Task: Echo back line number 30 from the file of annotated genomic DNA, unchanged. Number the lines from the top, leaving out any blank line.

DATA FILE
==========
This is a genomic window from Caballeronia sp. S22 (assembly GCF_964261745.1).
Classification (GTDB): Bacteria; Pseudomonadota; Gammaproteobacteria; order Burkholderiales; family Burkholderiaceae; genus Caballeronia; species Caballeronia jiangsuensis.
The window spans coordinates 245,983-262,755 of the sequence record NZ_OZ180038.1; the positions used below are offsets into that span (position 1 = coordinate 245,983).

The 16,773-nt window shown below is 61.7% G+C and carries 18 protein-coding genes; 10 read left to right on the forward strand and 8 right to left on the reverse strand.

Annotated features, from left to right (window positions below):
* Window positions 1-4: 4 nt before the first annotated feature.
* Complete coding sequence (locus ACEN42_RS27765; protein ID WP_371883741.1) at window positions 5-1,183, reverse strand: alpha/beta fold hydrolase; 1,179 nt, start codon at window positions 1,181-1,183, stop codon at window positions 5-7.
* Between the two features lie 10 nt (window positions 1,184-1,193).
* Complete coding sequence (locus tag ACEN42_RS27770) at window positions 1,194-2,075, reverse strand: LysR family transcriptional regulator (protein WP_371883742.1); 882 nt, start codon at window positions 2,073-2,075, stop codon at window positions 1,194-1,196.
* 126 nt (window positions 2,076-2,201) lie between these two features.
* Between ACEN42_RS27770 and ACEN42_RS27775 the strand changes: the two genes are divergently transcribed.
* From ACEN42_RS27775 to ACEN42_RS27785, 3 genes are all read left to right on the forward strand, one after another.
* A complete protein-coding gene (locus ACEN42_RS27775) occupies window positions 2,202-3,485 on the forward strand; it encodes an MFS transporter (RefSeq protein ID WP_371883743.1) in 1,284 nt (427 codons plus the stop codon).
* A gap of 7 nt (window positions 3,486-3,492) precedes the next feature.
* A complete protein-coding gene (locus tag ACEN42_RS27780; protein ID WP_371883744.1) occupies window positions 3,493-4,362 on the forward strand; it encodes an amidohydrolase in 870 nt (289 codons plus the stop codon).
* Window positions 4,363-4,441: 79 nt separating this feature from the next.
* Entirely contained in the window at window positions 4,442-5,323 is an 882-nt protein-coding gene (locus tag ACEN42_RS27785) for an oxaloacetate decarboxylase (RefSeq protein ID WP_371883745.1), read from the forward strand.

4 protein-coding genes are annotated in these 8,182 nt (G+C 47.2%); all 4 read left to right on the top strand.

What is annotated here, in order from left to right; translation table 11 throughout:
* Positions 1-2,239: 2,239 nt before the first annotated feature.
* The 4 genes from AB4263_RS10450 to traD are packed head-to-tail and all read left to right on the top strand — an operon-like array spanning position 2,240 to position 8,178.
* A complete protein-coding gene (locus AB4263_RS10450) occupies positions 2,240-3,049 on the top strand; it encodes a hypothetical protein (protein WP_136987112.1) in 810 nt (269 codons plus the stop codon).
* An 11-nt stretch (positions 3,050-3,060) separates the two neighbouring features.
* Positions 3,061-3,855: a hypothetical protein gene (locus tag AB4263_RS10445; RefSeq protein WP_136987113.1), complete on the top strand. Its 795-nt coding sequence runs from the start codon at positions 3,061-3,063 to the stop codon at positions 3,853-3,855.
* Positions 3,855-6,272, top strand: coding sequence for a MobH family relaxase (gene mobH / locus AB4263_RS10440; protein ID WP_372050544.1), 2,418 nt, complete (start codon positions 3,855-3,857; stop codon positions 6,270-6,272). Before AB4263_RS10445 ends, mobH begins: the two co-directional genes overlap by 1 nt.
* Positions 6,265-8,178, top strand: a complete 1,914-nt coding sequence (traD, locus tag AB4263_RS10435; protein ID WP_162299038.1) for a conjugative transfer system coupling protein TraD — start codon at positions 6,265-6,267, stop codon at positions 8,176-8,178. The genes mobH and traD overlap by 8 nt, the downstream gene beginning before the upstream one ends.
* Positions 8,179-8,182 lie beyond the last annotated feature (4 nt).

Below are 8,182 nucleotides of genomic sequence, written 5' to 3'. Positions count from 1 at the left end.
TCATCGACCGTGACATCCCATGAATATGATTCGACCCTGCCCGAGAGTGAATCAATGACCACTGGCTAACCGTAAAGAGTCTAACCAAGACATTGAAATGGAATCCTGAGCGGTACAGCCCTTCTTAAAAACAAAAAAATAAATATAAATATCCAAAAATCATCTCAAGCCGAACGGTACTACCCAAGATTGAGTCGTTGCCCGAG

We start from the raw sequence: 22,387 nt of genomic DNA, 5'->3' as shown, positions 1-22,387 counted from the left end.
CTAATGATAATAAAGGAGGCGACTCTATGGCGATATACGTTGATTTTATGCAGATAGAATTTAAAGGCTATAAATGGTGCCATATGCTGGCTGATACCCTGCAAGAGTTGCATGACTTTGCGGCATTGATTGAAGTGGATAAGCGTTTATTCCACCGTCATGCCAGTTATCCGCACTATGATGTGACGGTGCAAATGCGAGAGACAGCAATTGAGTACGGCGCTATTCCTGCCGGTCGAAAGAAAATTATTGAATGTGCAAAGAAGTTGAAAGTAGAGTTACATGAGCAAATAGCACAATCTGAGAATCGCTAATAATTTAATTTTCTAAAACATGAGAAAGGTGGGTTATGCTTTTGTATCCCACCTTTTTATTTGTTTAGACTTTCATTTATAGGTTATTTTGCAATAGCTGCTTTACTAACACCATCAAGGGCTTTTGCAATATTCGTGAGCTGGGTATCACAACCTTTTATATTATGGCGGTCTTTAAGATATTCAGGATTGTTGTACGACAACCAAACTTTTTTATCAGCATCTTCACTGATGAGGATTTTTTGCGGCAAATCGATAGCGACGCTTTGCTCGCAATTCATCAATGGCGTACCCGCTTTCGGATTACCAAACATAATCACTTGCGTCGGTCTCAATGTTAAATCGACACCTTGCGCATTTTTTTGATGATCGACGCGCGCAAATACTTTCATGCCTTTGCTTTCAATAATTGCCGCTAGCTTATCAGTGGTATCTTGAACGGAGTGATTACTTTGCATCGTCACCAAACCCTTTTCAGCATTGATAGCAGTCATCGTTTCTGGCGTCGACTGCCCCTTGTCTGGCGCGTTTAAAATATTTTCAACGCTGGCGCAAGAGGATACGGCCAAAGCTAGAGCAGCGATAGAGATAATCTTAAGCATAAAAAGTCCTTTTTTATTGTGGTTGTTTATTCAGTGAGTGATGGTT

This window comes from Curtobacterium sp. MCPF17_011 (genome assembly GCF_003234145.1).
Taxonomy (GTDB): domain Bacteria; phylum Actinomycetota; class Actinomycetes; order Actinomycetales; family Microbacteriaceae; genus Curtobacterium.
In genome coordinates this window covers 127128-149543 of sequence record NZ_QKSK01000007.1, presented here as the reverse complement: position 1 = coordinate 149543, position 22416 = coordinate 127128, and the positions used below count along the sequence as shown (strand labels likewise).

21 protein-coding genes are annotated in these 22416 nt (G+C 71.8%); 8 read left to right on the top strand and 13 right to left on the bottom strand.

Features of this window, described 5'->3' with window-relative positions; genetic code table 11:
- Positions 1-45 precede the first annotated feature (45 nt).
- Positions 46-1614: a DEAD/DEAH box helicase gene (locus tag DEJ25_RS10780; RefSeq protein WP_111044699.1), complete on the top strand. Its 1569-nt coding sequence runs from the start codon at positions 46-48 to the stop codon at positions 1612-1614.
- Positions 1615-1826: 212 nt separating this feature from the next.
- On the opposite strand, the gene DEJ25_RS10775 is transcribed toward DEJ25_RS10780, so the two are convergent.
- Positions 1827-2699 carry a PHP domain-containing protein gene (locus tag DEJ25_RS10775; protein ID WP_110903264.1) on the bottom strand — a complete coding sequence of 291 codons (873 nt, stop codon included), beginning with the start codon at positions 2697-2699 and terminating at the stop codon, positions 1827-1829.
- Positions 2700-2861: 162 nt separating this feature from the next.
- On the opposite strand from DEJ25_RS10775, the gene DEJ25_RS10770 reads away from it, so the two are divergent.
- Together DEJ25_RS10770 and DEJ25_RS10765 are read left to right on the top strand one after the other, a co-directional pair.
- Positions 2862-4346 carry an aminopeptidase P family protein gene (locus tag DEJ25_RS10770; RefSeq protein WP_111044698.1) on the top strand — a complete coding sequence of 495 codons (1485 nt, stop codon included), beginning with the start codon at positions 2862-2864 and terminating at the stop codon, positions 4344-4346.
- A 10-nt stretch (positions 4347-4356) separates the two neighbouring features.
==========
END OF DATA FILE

We start from the raw sequence: 22,387 nt of genomic DNA, 5'->3' as shown, positions 1-22,387 counted from the left end.